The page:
|Artist||after James Clark Ross|
|Published||[Printed by Graf & Soret, c. 1834]|
|Dimensions||212 x 163 mm|
A plan of Felix Harbour, in a region known as the Arctic Archipelago or Canadian Arctic. From John Ross' "Narrative of a Second Voyage in Search of a Northwest Passage" published in 1834.
James Clark Ross (1800-1862) was a British naval officer, who joined his uncle, Sir John Ross, on his second expedition to the Arctic and later went on his own expedition to Antarctica (1839-1843), travelling through Hobart, Tasmania, discovering Victoria Land and the Ross Sea, and exploring Graham Island. He was knighted upon his return to England in 1843 and published "A Voyage of Discovery and Research in the Southern and Antarctic Regions".
Sir John Ross, CB, (24 June 1777 – 30 August 1856) was a Scottish rear admiral and Arctic explorer. Ross was the son of the Rev. Andrew Ross, minister of Inch, near Stranraer in Scotland. In 1786, aged only nine, he joined the Royal Navy as an apprentice. He served in the Mediterranean until 1789 and then in the English Channel. In 1808, he acted as a captain of the Swedish Navy and in 1812 became a Commander. He went on his first Arctic expedition in 1818, but he did not discover many new things during this voyage, as he and his crew were drawn of course by a mirage of mountains, which Ross named the "Croker Mountains". He left in May 1829 for a second expedition, this time on the Victory, a side-wheel steam ship. They sailed past Lancaster Sound to a previously unexplored area, where their ship became stuck in the ice. The crew was stranded for four years, during which they explored the regions to the west and north, with the help of local Inuit. On one of these explorations, Ross found the magnetic north pole on the Boothia Peninsula. In 1832, Ross and his crew abandoned their ship and walked to another shipwreck which had been abandoned by a different expedition many years earlier. A year went by before a break in the ice allowed them to leave, on that ship's longboats. They were eventually picked up by a British vessel and taken home. Ross went on a third and final Arctic voyage in 1850, searching for Sir John Franklin and his expedition party, which had been missing for four years. He failed to find Franklin and his crew, and after returning to England in 1851, he went back to Stranraer in Scotland to retire. He spent these last years of his life writing accounts of his travels and using his Scandinavian language skills to consult on political tensions in the Baltic. Ross died in 1856 while visiting London, where he is buried.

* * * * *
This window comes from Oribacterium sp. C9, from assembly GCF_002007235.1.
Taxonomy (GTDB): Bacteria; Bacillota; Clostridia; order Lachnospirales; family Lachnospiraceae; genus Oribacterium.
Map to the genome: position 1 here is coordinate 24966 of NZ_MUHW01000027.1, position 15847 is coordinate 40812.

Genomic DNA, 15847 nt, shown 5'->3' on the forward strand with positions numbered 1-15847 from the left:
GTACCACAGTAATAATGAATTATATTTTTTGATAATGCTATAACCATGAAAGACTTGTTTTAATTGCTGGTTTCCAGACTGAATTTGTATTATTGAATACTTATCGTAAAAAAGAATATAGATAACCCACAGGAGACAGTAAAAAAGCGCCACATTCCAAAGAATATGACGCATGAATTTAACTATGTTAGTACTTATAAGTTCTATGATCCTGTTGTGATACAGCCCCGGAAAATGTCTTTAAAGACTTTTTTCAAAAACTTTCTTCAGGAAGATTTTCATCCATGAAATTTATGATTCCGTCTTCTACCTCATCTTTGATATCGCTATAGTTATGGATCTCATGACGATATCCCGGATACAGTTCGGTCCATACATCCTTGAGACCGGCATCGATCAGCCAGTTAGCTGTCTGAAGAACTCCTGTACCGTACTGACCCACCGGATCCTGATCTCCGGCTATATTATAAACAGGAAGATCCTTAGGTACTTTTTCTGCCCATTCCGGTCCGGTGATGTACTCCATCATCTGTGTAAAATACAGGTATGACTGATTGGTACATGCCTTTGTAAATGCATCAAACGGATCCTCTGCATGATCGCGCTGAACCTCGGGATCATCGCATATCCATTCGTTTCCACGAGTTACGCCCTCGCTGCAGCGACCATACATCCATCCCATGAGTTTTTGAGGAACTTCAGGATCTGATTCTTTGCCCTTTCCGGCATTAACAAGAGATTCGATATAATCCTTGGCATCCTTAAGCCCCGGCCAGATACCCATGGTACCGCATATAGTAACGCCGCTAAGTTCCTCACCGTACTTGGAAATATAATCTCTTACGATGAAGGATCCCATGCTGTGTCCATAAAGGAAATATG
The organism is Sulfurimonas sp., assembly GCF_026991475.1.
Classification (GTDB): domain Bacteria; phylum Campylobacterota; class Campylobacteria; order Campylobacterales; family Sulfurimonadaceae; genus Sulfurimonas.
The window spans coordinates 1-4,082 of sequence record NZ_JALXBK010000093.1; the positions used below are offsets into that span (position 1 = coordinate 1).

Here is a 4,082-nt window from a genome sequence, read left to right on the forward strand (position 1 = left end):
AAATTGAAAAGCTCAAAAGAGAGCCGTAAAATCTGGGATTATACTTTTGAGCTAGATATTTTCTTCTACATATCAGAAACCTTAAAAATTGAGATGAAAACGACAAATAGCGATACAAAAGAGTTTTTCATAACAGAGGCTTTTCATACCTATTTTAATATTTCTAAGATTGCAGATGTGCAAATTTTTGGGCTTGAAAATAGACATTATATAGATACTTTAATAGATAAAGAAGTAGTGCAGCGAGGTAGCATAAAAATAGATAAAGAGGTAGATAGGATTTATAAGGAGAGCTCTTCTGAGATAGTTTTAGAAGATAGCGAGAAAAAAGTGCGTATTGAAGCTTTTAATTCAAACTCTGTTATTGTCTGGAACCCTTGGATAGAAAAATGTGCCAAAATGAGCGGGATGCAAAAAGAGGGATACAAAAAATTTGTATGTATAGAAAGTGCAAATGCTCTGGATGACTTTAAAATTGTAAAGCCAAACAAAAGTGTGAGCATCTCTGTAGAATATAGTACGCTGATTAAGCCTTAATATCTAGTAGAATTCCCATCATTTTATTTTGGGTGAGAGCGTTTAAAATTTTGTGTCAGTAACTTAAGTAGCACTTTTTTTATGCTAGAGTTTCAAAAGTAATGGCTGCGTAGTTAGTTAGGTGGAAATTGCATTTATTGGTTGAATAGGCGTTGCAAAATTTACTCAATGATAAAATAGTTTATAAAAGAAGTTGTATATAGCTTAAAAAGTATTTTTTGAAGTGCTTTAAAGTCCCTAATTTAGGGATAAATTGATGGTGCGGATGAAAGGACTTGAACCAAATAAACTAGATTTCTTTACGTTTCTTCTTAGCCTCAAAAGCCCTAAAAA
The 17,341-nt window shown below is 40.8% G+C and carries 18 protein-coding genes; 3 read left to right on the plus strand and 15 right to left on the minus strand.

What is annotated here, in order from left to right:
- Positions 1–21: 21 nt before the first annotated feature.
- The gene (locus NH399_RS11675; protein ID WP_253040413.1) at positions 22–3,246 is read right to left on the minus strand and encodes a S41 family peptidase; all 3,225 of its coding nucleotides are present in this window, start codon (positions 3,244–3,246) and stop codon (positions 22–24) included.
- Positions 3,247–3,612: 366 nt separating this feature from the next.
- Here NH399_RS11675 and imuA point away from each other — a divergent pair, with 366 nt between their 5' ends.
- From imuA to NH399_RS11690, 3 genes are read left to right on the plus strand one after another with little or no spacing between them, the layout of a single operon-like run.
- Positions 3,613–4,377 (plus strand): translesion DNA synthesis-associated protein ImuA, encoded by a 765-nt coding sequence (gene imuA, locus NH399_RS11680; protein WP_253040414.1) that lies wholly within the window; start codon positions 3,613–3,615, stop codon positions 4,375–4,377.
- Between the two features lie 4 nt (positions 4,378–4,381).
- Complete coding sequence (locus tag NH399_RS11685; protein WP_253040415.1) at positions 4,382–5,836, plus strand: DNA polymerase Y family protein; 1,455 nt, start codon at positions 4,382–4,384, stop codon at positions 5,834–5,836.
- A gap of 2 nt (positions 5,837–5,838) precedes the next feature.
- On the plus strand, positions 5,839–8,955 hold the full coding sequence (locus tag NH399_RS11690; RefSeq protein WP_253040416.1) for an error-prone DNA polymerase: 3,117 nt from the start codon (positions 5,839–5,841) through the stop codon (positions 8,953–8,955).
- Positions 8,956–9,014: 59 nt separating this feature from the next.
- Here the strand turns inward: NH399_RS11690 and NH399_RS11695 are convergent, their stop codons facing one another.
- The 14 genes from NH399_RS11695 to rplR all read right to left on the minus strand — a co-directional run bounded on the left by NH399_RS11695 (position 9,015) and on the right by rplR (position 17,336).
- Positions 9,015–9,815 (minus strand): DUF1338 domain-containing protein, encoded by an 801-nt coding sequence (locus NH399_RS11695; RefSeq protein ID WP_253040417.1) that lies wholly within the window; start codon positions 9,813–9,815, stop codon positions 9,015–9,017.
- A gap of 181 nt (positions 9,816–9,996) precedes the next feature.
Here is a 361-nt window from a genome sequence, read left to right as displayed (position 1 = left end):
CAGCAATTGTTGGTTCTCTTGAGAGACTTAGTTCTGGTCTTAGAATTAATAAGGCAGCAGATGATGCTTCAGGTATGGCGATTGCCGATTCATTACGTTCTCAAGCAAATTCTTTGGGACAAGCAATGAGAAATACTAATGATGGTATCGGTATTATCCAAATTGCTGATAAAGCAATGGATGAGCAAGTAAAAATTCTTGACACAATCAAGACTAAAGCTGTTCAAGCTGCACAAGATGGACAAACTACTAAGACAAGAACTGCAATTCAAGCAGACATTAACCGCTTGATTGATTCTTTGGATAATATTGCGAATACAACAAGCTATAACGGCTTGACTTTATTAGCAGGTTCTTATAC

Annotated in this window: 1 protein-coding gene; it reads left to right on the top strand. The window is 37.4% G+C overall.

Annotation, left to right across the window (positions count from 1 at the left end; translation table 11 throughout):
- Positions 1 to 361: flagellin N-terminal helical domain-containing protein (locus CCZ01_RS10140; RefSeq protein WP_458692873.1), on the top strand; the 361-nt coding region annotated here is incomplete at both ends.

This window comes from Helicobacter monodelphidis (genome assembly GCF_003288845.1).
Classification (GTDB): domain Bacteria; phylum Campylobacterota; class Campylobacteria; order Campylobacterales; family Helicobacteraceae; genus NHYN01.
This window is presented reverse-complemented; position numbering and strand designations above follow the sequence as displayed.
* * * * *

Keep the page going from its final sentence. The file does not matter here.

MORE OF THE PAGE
Condition: Overall time toning and foxing.